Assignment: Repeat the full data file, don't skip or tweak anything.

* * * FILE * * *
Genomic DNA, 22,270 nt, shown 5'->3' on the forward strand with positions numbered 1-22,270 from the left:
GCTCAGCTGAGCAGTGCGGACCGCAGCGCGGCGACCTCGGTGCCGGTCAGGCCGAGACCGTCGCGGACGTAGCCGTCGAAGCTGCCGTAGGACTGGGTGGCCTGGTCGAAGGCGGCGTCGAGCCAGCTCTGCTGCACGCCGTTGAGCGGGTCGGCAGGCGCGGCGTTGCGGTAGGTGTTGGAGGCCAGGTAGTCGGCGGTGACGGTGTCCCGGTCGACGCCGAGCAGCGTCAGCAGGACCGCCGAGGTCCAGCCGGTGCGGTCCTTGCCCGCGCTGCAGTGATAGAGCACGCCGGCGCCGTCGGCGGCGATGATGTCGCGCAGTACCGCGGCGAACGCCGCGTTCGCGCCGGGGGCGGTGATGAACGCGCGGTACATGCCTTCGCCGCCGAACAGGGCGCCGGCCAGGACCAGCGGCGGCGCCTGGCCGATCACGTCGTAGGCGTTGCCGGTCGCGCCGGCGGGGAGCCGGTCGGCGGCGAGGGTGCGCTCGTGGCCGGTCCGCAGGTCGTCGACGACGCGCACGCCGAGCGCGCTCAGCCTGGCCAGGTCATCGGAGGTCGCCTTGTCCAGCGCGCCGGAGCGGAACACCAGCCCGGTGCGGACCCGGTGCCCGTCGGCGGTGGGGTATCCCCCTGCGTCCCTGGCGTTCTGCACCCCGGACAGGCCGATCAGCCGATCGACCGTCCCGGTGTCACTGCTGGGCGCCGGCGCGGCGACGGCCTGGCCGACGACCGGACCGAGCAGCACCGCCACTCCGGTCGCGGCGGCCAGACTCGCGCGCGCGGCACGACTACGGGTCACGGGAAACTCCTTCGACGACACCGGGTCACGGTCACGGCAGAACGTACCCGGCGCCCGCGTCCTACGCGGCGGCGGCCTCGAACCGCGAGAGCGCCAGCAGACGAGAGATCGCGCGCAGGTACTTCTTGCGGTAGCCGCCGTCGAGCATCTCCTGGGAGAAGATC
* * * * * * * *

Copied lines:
Genomic DNA, 22,270 nt, shown 5'->3' on the forward strand with positions numbered 1-22,270 from the left:
GCTCAGCTGAGCAGTGCGGACCGCAGCGCGGCGACCTCGGTGCCGGTCAGGCCGAGACCGTCGCGGACGTAGCCGTCGAAGCTGCCGTAGGACTGGGTGGCCTGGTCGAAGGCGGCGTCGAGCCAGCTCTGCTGCACGCCGTTGAGCGGGTCGGCAGGCGCGGCGTTGCGGTAGGTGTTGGAGGCCAGGTAGTCGGCGGTGACGGTGTCCCGGTCGACGCCGAGCAGCGTCAGCAGGACCGCCGAGGTCCAGCCGGTGCGGTCCTTGCCCGCGCTGCAGTGATAGAGCACGCCGGCGCCGTCGGCGGCGATGATGTCGCGCAGTACCGCGGCGAACGCCGCGTTCGCGCCGGGGGCGGTGATGAACGCGCGGTACATGCCTTCGCCGCCGAACAGGGCGCCGGCCAGGACCAGCGGCGGCGCCTGGCCGATCACGTCGTAGGCGTTGCCGGTCGCGCCGGCGGGGAGCCGGTCGGCGGCGAGGGTGCGCTCGTGGCCGGTCCGCAGGTCGTCGACGACGCGCACGCCGAGCGCGCTCAGCCTGGCCAGGTCATCGGAGGTCGCCTTGTCCAGCGCGCCGGAGCGGAACACCAGCCCGGTGCGGACCCGGTGCCCGTCGGCGGTGGGGTATCCCCCTGCGTCCCTGGCGTTCTGCACCCCGGACAGGCCGATCAGCCGATCGACCGTCCCGGTGTCACTGCTGGGCGCCGGCGCGGCGACGGCCTGGCCGACGACCGGACCGAGCAGCACCGCCACTCCGGTCGCGGCGGCCAGACTCGCGCGCGCGGCACGACTACGGGTCACGGGAAACTCCTTCGACGACACCGGGTCACGGTCACGGCAGAACGTACCCGGCGCCCGCGTCCTACGCGGCGGCGGCCTCGAACCGCGAGAGCGCCAGCAGACGAGAGATCGCGCGCAGGTACTTCTTGCGGTAGCCGCCGTCGAGCATCTCCTGGGAGAAGATC